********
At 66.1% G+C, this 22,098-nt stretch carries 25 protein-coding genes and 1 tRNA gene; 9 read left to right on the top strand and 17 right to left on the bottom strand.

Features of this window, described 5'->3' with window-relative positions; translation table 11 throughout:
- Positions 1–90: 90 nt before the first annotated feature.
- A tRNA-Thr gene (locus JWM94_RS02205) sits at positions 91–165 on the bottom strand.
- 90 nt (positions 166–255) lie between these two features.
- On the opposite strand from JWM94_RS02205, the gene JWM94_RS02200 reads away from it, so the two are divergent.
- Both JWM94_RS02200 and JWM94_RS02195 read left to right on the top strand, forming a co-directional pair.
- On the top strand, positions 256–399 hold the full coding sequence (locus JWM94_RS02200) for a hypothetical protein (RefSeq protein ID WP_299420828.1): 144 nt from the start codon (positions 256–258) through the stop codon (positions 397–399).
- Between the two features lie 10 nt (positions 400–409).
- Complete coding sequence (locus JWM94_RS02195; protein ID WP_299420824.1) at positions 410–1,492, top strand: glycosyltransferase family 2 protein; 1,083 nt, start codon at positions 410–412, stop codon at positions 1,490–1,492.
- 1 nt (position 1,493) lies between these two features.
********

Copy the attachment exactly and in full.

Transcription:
At 66.1% G+C, this 22,098-nt stretch carries 25 protein-coding genes and 1 tRNA gene; 9 read left to right on the top strand and 17 right to left on the bottom strand.

Features of this window, described 5'->3' with window-relative positions; translation table 11 throughout:
- Positions 1–90: 90 nt before the first annotated feature.
- A tRNA-Thr gene (locus JWM94_RS02205) sits at positions 91–165 on the bottom strand.
- 90 nt (positions 166–255) lie between these two features.
- On the opposite strand from JWM94_RS02205, the gene JWM94_RS02200 reads away from it, so the two are divergent.
- Both JWM94_RS02200 and JWM94_RS02195 read left to right on the top strand, forming a co-directional pair.
- On the top strand, positions 256–399 hold the full coding sequence (locus JWM94_RS02200) for a hypothetical protein (RefSeq protein ID WP_299420828.1): 144 nt from the start codon (positions 256–258) through the stop codon (positions 397–399).
- Between the two features lie 10 nt (positions 400–409).
- Complete coding sequence (locus JWM94_RS02195; protein ID WP_299420824.1) at positions 410–1,492, top strand: glycosyltransferase family 2 protein; 1,083 nt, start codon at positions 410–412, stop codon at positions 1,490–1,492.
- 1 nt (position 1,493) lies between these two features.